New York, as seen by Piotr Stasik, is a whirl of passion, disappointment, and longing. This trance-like, poetical documentary film is a portrait of the city of lost people.
As the director further elaborated in a conversation with Anna Bielak for Onet:
People who come to New York are lonely and have complicated characters. It is hard for them to adjust to the world; adapting to another human being is not any easier. Not only artists come here, but all those who feel unwell elsewhere. Someone said that they are the people on whom gravity doesn’t work – they’re unfit for their countries, families, friends – and they’re looking for new lives in New York.
The director himself went to New York when he was working on his previous film – A Diary of a Journey. He was so entranced by the city that never sleeps that he decided to come back and draw a portrait of the American metropolis. But the image Stasik creates on screen is surprising, which, as one could say, is usual for this director.
Stasik has always marched to the beat of his own drum. Even when he decided to tackle seemingly obvious matters, he’d choose a surprising way to tell his story. When he was making The Last Day of Summer, a film about a Russian cadet school, he composed a documentary impression, rather than a reportage, out of a series of images depicting everyday life in the place. When, after years, the director decided to make a film about Tadeusz Rolke, the legend of Polish photojournalism, one could expect a reverential paean about the master’s life and work. But Stasik was interested in the spirit rather than the letter of Rolke’s art – he created a startling portrait of a man perpetually hungry for life and beauty. The director understood that Rolke’s greatness does not lie in his international successes or numerous awards, but that it is this hunger that makes the photographer a grand artist and human being.
In 21 x New York the director baffles the viewer. He tells the story of 21 people met on the New York subway, but he is not interested in where they live or what they do professionally. What Stasik is curious about are their feelings, little dreams pushing everyday life forward, and failures which constitute mundane reality. 21 x New York does not have sociological ambitions; it is a documentary story about troubled souls and insatiable craving for closeness.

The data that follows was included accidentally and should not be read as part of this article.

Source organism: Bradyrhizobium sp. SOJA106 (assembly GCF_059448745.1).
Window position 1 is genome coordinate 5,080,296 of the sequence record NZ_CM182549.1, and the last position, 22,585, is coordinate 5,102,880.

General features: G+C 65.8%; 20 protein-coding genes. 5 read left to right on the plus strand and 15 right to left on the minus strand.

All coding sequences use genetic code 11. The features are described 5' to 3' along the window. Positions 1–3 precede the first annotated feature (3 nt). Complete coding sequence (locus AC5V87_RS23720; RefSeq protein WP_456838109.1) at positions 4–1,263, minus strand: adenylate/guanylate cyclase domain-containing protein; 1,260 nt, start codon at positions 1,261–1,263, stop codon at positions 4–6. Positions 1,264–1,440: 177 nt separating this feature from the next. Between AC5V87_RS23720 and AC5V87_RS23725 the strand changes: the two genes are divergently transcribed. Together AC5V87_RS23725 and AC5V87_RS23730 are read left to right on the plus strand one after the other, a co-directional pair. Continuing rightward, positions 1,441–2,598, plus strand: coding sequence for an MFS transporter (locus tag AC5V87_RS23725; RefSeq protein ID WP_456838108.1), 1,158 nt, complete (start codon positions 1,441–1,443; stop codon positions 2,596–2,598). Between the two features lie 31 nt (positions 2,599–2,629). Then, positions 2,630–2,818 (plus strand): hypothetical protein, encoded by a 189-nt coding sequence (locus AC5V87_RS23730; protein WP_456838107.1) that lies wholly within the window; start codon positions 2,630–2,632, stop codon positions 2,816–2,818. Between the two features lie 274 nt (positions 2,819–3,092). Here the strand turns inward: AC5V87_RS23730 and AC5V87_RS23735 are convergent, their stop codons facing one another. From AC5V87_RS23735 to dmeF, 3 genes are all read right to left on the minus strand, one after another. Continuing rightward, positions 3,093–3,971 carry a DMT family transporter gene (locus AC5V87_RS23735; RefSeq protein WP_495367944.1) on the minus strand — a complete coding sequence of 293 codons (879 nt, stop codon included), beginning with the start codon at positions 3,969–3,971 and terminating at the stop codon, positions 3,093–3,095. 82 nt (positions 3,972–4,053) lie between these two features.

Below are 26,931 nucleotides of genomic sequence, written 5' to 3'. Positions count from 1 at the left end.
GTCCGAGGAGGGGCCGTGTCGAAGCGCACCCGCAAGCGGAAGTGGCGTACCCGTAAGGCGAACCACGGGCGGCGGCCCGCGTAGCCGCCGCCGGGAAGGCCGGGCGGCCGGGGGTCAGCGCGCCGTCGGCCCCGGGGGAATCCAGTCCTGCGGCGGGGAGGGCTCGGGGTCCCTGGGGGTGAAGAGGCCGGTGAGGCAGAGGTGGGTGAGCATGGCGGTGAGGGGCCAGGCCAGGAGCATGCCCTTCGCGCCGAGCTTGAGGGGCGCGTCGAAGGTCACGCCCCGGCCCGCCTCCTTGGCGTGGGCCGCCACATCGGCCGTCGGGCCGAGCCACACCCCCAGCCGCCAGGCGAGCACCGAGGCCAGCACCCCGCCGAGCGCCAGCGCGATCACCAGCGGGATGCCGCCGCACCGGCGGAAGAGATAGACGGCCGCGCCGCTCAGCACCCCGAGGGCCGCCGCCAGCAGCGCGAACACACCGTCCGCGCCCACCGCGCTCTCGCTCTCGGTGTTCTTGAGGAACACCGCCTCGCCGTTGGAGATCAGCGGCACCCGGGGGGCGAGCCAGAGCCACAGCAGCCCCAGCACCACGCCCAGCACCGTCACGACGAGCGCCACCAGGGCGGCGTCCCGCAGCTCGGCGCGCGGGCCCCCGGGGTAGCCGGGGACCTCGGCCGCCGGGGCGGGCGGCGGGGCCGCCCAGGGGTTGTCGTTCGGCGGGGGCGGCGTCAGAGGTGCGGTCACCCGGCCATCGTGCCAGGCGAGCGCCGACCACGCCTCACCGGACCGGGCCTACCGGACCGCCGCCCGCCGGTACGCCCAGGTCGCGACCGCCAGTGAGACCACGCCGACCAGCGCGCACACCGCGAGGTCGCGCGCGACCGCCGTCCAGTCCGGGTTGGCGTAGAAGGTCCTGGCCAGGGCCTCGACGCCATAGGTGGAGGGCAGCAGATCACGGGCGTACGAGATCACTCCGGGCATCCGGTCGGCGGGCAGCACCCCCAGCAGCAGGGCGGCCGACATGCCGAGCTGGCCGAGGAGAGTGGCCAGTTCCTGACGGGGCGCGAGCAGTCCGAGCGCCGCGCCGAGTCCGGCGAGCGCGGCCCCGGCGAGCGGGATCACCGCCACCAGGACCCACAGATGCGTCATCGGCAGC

Among the characters of the film there is a young Chinese outsider spinning tales about the nature of the world and a fourty-year-old man sharing his stories about unsuccessful dates. There is a young girl dreaming of a steady relationship ‒ a phenomenon that is very rare in a metropolis where love is a fast-moving product – a woman who realized that being alone makes her happy only after she went through a break-up.
Stasik carefully listen to each of them and fishes out the most moving sentences. ‘I deleted his number from my phone. He is married. It’s been so many years and I still can’t stop thinking about him. This is love’, confesses one of the characters. But we won’t find any talking heads in 21 x New York. We hear the stories about the characters’ lives off camera – they are meant to complement the impressional images the director peeks at.
Stasik filtered New York everyday life (it would be more precise to say ‘everynight life’, though, as most of the scenes take place after sunset) through his sensitivity. In the fast-moving city pulsing with diversity, the director focused on those who are lost. From the buzz of the big city he brings out stories full of longing: about better life, new relationships, the need for being close with other people. Together they constitute a terribly sad yet beautiful film postcard.
In an interview for Culture.pl the director admitted that the form of his movies is very often inspired by music, which sets the rhythm of the stories and defines their emotional temperature and character. In 21 x New York it is even more important than in the previous films. The trance-like, wavering film by Stasik has the structure of a whirl. It draws the viewer in with a kaleidoscope of attractive images. The dynamic montage lightens the document – it makes the stories about loneliness lose their depressive dimension. 21 x New York is primarily a story about constant searching and fervent encounters with the outside world.
Stasik’s documentary film resembles the poetical films of Jarmusch on the one hand, and on the other, the trance-like stories of Gaspar Noé. Both melancholia and a trance-like rhythm are present – so are a few stories and several characters that will be engraved on memory for long. For instance, a sensitive small boy and his father, a psychotherapist, who could easily be one of the characters in Todd Solondz’s films.
21 x New York proves Stasik is one of the most fascinating Polish documentarians. He doesn’t sign up for any documentary schools or currents, he creates his own, perhaps assuming the position of an outsider. He tells his stories in his own unique way, looking for a form that would express what is deeply hidden and inaccessible to the camera. The director’s sensitivity and artistic courage allows 21 x New York to break through the shell of superficiality and touch the painful truth about modern life and the people living it – lost in an aimless chase.
- 21 x New York, screenplay, directing, cinematography: Piotr Stasik, montage: Dorota Wardęszkiewicz, Tomasz Wolski, Piotr Stasik, music: Michał Fojcik
Written by Bartosz Staszczyszyn, translated by NS, June 2016.Culture.pl